He was largely muted in open play, but after disappointing over the dead ball in Game 3, the set piece expert bounced back in a great style vs Senegal. Uganda only ever looked like scoring from (indirect) set pieces, and Miya was of course behind all of those.

Once, he casually picked out Aucho at the far post, whose chest control of the ball was a let down. Then he put in one more great corner kick delivery, only for the flag to go up eventually, which was a bit of a downer. And finally he found Okwi again, only to see his header from a good position go wide off the target. Again, a major let down.

In other words: Miya needed his teammates to do better to ultimately get on the scoresheet. But his own delivery in isolation? Oh my… *chef’s kiss*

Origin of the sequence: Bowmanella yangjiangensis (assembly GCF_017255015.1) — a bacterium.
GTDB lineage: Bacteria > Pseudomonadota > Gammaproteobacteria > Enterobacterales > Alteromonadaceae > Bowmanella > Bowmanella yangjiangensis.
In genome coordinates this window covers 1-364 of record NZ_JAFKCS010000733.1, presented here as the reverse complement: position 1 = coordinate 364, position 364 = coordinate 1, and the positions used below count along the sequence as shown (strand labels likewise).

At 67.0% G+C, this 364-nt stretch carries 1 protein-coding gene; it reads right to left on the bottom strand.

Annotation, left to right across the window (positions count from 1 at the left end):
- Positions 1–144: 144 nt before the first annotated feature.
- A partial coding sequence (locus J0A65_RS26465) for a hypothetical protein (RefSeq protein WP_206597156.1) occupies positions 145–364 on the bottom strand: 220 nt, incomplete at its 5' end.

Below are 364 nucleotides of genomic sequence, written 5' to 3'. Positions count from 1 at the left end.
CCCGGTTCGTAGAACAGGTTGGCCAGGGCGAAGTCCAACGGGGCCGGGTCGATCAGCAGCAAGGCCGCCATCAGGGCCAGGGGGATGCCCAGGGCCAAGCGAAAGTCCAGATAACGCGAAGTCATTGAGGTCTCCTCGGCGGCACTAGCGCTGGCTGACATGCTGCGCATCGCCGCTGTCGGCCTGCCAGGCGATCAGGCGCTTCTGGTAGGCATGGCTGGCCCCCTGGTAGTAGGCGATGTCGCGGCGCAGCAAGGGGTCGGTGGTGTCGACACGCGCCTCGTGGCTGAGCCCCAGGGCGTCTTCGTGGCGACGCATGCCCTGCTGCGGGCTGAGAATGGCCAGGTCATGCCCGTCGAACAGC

8. Wilfred Ndidi – 22 years old – central midfielder (Nigeria) – not ranked

Played 90 minutes in the 3:2 win against Cameroon

I’ve been a fairly big critic of Wilfred Ndidi at this tournament, but even I’ve got to admit he grew into this game and made the victory eventually happen with his tight marking of Choupo-Moting.

In Nigerian kit, Ndidi is still finding his groove and usually tries to do a bit too much; this time, he was more focused and largely limited himself to defensive duties (though his bad passing was still on show, now even marked by the tournament-low 71% accuracy) which he carried out to near perfection. Ndidi got himself entangled in more duels than usual and came close to winning half of them, which is a very good rate for a supposed holding midfielder, especially when the said midfielder isn’t the conservative kind. And somehow anyhow, Ndidi was now credited for 8 cleared balls by Wyscout; having registered no such thing prior.